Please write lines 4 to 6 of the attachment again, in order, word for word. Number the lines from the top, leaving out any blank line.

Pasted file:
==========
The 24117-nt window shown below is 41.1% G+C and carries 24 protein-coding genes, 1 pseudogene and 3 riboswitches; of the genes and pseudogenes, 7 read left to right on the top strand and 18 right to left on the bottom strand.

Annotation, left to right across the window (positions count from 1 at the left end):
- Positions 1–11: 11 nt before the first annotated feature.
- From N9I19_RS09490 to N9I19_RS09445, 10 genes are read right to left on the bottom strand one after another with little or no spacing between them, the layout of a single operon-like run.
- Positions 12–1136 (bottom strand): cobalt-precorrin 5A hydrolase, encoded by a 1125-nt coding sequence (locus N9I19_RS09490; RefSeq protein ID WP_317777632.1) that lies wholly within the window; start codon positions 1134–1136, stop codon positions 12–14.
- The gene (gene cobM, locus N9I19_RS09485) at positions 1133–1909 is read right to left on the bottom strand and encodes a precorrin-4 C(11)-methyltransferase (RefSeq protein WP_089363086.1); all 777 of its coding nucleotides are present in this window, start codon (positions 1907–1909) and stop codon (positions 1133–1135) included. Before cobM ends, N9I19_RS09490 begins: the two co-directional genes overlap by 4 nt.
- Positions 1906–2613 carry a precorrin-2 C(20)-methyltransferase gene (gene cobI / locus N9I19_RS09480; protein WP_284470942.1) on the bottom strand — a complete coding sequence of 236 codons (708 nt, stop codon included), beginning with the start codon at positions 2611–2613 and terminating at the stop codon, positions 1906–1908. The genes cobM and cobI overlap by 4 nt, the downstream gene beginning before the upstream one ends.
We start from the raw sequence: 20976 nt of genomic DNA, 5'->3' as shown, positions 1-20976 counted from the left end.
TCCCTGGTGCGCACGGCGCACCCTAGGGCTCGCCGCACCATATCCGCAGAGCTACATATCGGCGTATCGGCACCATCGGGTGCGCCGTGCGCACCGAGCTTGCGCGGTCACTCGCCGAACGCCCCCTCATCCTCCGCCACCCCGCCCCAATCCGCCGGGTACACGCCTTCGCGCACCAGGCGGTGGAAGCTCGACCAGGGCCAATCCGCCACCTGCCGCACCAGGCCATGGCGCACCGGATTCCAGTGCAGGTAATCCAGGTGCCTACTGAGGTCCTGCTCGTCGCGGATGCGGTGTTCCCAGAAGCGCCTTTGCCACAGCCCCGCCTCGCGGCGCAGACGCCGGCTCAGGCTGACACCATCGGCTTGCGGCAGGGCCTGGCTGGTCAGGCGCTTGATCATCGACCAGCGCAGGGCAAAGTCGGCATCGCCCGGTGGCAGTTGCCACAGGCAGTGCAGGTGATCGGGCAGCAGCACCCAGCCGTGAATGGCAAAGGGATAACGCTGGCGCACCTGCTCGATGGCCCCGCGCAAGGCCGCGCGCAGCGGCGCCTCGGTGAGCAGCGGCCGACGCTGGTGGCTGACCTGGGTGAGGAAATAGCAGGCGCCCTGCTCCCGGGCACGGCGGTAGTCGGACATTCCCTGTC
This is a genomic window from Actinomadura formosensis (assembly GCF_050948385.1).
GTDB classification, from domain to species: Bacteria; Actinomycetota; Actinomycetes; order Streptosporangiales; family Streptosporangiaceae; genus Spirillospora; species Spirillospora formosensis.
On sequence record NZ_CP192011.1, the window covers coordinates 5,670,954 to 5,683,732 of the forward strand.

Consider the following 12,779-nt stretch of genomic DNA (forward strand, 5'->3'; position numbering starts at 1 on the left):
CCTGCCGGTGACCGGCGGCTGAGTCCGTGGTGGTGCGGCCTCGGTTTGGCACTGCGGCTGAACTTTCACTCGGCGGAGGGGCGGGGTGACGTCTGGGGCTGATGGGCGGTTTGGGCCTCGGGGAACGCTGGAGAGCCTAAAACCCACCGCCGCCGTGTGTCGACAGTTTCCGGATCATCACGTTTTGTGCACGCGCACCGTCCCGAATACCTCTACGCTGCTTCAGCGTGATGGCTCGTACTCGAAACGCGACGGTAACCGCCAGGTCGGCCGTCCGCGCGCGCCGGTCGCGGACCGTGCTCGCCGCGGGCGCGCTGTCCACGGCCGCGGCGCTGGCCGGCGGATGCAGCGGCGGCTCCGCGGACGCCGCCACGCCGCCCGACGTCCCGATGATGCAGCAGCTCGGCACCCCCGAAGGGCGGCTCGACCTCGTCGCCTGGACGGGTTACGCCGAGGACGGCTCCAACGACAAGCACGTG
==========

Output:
- From N9I19_RS09490 to N9I19_RS09445, 10 genes are read right to left on the bottom strand one after another with little or no spacing between them, the layout of a single operon-like run.
- Positions 12–1136 (bottom strand): cobalt-precorrin 5A hydrolase, encoded by a 1125-nt coding sequence (locus N9I19_RS09490; RefSeq protein ID WP_317777632.1) that lies wholly within the window; start codon positions 1134–1136, stop codon positions 12–14.
- The gene (gene cobM, locus N9I19_RS09485) at positions 1133–1909 is read right to left on the bottom strand and encodes a precorrin-4 C(11)-methyltransferase (RefSeq protein WP_089363086.1); all 777 of its coding nucleotides are present in this window, start codon (positions 1907–1909) and stop codon (positions 1133–1135) included. Before cobM ends, N9I19_RS09490 begins: the two co-directional genes overlap by 4 nt.